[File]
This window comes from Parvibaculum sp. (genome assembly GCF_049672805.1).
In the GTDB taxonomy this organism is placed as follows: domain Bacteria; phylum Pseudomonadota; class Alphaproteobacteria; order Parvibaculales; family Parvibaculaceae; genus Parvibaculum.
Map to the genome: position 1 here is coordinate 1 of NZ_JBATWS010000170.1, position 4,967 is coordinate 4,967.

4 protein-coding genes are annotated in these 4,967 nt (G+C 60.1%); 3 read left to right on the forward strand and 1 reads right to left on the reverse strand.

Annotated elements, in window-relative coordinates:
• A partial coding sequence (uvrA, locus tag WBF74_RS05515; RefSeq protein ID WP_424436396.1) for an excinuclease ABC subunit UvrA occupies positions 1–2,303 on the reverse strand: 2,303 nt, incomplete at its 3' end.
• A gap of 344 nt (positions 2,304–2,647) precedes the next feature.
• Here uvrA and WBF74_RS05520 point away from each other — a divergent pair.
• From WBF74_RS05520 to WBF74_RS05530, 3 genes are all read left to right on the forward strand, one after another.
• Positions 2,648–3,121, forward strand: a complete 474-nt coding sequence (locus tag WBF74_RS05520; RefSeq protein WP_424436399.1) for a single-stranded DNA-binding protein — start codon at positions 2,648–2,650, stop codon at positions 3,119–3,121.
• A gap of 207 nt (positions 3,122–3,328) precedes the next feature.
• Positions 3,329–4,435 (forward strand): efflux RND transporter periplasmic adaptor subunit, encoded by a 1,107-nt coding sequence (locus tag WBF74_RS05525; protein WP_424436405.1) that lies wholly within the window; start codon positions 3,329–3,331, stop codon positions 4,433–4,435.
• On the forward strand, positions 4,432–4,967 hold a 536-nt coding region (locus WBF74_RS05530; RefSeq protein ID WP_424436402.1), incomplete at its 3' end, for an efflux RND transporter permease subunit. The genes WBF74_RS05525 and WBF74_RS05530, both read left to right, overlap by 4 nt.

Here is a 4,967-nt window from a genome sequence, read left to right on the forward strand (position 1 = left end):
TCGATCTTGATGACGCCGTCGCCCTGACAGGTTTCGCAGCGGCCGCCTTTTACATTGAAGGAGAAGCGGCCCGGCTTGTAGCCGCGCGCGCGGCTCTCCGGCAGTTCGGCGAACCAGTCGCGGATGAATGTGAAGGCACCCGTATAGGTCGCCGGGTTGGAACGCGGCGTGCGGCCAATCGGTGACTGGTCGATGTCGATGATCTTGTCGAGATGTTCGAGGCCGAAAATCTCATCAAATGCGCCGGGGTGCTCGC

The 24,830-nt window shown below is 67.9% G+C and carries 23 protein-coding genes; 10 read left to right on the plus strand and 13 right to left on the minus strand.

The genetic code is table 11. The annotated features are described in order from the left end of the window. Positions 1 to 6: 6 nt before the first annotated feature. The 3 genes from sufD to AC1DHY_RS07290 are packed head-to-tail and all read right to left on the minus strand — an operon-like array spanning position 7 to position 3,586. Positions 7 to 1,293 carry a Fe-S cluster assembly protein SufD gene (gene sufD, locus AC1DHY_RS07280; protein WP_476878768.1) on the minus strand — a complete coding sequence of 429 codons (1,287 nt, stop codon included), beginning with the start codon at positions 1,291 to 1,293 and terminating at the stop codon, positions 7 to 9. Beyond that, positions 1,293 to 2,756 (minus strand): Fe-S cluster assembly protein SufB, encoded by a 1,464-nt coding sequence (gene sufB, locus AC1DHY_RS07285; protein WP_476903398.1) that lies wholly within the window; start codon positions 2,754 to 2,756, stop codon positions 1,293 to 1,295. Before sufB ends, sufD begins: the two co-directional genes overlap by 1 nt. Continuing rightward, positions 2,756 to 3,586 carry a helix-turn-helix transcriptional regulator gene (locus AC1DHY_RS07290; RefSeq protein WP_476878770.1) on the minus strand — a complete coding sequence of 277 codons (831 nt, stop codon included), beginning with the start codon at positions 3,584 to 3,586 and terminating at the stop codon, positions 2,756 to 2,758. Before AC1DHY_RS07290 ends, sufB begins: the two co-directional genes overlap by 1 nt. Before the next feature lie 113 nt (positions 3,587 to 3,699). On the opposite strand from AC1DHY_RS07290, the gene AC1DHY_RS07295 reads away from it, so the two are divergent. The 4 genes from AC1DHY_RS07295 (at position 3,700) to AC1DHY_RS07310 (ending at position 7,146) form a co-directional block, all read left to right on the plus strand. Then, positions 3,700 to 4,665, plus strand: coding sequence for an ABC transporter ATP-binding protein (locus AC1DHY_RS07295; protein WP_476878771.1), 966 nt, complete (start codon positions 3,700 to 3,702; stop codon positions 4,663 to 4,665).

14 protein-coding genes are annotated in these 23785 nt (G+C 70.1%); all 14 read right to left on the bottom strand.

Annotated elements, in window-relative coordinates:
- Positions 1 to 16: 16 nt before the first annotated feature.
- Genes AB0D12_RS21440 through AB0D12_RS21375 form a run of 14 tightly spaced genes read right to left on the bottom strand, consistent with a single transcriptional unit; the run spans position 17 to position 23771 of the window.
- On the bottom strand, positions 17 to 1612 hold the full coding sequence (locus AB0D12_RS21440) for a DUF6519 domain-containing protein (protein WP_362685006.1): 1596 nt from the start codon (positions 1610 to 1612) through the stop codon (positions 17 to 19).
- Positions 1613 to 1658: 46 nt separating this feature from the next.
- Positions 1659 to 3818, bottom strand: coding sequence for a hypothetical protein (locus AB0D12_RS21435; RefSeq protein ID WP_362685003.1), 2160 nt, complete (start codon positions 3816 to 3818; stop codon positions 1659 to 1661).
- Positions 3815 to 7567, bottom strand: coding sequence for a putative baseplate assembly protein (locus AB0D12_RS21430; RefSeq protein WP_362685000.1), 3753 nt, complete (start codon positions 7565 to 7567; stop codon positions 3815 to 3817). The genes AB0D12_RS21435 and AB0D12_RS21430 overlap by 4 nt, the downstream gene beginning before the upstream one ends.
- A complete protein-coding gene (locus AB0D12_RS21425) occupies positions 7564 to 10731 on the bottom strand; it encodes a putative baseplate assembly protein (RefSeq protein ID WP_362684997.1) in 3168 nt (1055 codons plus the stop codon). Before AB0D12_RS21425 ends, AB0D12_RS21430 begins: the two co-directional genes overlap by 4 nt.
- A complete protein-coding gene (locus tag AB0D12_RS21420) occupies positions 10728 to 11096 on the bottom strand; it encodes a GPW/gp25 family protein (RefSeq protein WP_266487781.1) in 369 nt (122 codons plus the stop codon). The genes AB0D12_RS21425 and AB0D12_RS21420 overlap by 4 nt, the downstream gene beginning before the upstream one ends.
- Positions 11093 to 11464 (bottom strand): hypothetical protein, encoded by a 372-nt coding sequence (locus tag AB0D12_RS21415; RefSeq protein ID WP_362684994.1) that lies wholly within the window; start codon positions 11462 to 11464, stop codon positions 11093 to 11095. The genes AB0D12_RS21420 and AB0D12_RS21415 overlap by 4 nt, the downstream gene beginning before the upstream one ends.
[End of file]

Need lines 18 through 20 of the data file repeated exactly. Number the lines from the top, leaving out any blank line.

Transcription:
14 protein-coding genes are annotated in these 23785 nt (G+C 70.1%); all 14 read right to left on the bottom strand.

Annotated elements, in window-relative coordinates:
- Positions 1 to 16: 16 nt before the first annotated feature.